6th Edition PMBOK® Guide–Process 5.2 Collect Requirements: Inputs


The first process in the Scope knowledge area, Plan Scope Management, was essentially a place where all the other processes for scope management were detailed, including this first one, Collect Requirements.

The requirements are the conditions or capabilities that the product, which is being produced as a result of the project, are supposed to contain.    These requirements are  the scope of the product; it is distinguished from the scope of the project, which is the work required during the project to produce that product as an end result.

Where do these requirements come from?   They can be specified in the project charter (see 5.2.1.1 below), they can come from business documents like the business case (see 5.2.1.4 below), from agreements (contracts) with vendors or business partners (see 5.2.1.5 below), or from stakeholders.   This post will cover these various inputs into the process of collecting and analyzing these various potential requirements,

5.2.1  Collect Requirements:  Inputs

5.2.1.1 Project Charter

The project charter is the output of process 4.1 Create Project Charter.   The project charter is essentially the “seed” of the project, because it contains a lot of high-level information on the project including any high-level requirements the sponsor wants to include as part of that charter.   This is probably the first place to look for such requirements if you are a project manager.

5.2.1.2  Project Management Plan

The components of the project management plan that are used as inputs for this process are:

  • Scope Management Plan–this is the output of process 5.1 Plan Scope Management.   In particular, the scope management plan will show how this process, 5.2 Collect Requirements, needs to be done.
  • Requirements Management Plan–the Project Management Plan contains management plans from each knowledge area, like the Scope Management Plan mentioned above, and it also contains some supplemental management plans like this one designed specifically on how to handle requirements.   Given that the subject of this process is requirements, it is easy to see why this management plan is an input.   It is also an output of process 5.1 Plan Scope Management
  • Stakeholder Engagement Plan–this is an output of process 13.2 Plan Stakeholder Engagement.    You will need to get many of the requirements from stakeholders to supplement the ones you find in the project charter and the business case, and the Stakeholder Engagement Plan will give you information on who the stakeholders are and what their current level of engagement is with respect to the project.

5.2.1.3 Project Documents

Here are some project documents which may be considered as inputs for this process.

  • Assumption log–high-level strategic and operational assumptions and constraints are normally identified in the business case (see 5.2.1.4 below) and will flow into the project charter (see 5.2.1.1 above).   These high-level assumptions are then put into the assumption log, which will later also include lower-level assumptions such as technical specifications, budget and schedule estimates, risks, etc. that will be developed later on in the planning process.
  • Lessons learned register–(output of process 4.4 Manage Project Knowledge)the specific area that this register can provide information on is techniques for effective collection of requirements, particularly for projects that are using iterative or adaptive (agile) product development methodology that develop the scope on a cyclical or ongoing periodic basis.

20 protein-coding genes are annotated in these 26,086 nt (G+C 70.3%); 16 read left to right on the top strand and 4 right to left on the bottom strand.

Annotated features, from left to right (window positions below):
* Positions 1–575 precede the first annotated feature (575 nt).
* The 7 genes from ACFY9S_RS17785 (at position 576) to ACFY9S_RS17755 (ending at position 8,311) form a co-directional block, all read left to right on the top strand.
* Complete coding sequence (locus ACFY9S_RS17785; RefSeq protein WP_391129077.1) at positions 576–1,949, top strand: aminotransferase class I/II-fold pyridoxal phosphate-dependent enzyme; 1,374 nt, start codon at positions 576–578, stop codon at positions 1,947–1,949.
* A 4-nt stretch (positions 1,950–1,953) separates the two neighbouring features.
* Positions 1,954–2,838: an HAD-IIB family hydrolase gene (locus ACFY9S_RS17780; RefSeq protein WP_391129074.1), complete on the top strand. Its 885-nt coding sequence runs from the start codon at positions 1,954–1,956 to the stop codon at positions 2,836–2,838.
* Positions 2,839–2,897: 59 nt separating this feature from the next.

• Stakeholder register–(output of 13.1 Identify Stakeholders) contains information on stakeholders so you can identify those who can provide information on the requirements.   It also contains information on the stakeholder’s expectations and level of engagement with the project which will help you when engaging them regarding these requirements.

5.2.1.4  Business Documents

In particular, the business case, which ties together the a) purpose or objective of the project, b) the business need for the project (why is the project being done, i.e., what need does it fulfill), and c) the strategic alignment of the project (how will it align with the business strategies of the organization doing the project).   This can be done by the sponsor or by a business analyst.

5.2.1.5 Agreements

Agreements with business partners can contain project and product requirements.    (There are also agreements with vendors, but these will enter the picture later on in the planning process.)

5.2.1.6  Enterprise Environmental Factors

Several of these are listed in the PMBOK Guide, but the most important are the organization’s culture, which will determine many requirements on how the project is done (the scope of the project), and marketplace conditions, which will determine many requirements of the product.

5.2.1.7 Organizational Process Assets

The OPAs that can influence the Collect Requirements process include:

  • Policies and procedures–this will go into the Scope Management Plan which will outline the process by which the company will do the processes in the Scope knowledge area, including how requirements should be collected and analyzed, which is the subject of this particular process 5.2 Collect Requirements.
  • Historical information and lessons learned repository from previous projects–this will contain information not only on how requirements were collected from previous projects, but will also inform the assumptions log which will be helpful in analyzing those requirements.

Now that you have the requirements you have collected from various sources–from the project charter, business case, stakeholders, and project documents such as the assumptions log and the lessons learned register, it is now time to analyze them.   That is the subject of the next post…

 

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